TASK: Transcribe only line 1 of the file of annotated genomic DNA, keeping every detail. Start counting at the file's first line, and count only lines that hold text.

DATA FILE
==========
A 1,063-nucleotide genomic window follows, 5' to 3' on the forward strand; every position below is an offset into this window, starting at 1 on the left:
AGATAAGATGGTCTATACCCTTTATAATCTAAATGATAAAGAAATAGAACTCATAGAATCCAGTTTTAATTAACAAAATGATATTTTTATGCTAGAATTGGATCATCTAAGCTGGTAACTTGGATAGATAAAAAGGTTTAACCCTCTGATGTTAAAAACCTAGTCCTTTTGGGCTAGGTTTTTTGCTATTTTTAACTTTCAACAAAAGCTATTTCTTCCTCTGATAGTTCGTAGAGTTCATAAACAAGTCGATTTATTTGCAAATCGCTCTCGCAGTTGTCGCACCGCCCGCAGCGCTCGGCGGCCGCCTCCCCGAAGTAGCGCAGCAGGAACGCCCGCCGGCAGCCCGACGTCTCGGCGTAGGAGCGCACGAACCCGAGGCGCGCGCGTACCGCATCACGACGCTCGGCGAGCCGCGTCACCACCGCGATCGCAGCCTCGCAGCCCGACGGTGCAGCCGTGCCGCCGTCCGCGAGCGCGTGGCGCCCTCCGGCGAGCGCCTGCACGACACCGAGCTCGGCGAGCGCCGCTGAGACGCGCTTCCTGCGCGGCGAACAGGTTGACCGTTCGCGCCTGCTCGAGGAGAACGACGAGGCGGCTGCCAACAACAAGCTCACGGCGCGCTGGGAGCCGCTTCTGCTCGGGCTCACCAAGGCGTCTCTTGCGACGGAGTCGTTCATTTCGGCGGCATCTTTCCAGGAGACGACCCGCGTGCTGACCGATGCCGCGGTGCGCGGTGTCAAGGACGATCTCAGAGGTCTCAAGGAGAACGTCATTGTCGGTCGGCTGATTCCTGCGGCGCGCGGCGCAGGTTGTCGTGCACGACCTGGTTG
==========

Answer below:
A 1,063-nucleotide genomic window follows, 5' to 3' on the forward strand; every position below is an offset into this window, starting at 1 on the left: